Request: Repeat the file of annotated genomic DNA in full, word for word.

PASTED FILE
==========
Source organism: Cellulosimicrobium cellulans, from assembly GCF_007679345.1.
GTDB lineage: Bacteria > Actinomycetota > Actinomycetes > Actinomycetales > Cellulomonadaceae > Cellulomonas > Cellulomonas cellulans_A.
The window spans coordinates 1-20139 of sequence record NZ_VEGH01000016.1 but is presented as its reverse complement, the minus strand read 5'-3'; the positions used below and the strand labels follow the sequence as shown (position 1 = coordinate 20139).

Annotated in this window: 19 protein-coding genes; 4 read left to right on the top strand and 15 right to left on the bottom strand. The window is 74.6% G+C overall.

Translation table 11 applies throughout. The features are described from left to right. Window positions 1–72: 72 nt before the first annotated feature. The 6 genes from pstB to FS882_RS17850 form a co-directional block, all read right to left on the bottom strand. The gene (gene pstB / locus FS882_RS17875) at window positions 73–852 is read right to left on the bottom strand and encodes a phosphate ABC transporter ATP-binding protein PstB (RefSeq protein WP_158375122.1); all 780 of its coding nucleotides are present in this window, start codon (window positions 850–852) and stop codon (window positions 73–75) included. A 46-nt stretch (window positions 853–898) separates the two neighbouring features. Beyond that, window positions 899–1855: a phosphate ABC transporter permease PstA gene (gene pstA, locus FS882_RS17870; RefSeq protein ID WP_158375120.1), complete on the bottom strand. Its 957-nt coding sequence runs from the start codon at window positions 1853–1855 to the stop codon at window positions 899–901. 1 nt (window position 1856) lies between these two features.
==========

Source organism: Cellulosimicrobium cellulans, from assembly GCF_007679345.1.
GTDB lineage: Bacteria > Actinomycetota > Actinomycetes > Actinomycetales > Cellulomonadaceae > Cellulomonas > Cellulomonas cellulans_A.
The window spans coordinates 1-20139 of sequence record NZ_VEGH01000016.1 but is presented as its reverse complement, the minus strand read 5'-3'; the positions used below and the strand labels follow the sequence as shown (position 1 = coordinate 20139).

Annotated in this window: 19 protein-coding genes; 4 read left to right on the top strand and 15 right to left on the bottom strand. The window is 74.6% G+C overall.

Translation table 11 applies throughout. The features are described from left to right. Window positions 1–72: 72 nt before the first annotated feature. The 6 genes from pstB to FS882_RS17850 form a co-directional block, all read right to left on the bottom strand. The gene (gene pstB / locus FS882_RS17875) at window positions 73–852 is read right to left on the bottom strand and encodes a phosphate ABC transporter ATP-binding protein PstB (RefSeq protein WP_158375122.1); all 780 of its coding nucleotides are present in this window, start codon (window positions 850–852) and stop codon (window positions 73–75) included. A 46-nt stretch (window positions 853–898) separates the two neighbouring features. Beyond that, window positions 899–1855: a phosphate ABC transporter permease PstA gene (gene pstA, locus FS882_RS17870; RefSeq protein ID WP_158375120.1), complete on the bottom strand. Its 957-nt coding sequence runs from the start codon at window positions 1853–1855 to the stop codon at window positions 899–901. 1 nt (window position 1856) lies between these two features.